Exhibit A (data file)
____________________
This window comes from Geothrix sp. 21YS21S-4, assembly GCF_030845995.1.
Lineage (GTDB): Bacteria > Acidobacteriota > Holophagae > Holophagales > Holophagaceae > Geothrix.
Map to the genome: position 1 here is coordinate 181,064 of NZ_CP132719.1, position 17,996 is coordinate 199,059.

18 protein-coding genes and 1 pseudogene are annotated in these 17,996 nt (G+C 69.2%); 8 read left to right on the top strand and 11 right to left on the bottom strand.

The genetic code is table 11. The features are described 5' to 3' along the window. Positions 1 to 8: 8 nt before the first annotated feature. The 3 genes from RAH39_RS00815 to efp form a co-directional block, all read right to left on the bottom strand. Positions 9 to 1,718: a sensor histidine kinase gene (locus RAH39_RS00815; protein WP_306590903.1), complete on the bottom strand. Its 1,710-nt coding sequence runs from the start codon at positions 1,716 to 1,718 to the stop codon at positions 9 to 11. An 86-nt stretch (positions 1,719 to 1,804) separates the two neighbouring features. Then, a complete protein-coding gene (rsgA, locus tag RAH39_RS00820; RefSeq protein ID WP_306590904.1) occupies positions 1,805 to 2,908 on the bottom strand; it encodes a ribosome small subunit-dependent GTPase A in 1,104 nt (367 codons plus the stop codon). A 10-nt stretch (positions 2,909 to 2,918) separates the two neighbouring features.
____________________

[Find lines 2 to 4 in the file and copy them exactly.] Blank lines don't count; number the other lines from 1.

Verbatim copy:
Lineage (GTDB): Bacteria > Acidobacteriota > Holophagae > Holophagales > Holophagaceae > Geothrix.
Map to the genome: position 1 here is coordinate 181,064 of NZ_CP132719.1, position 17,996 is coordinate 199,059.

18 protein-coding genes and 1 pseudogene are annotated in these 17,996 nt (G+C 69.2%); 8 read left to right on the top strand and 11 right to left on the bottom strand.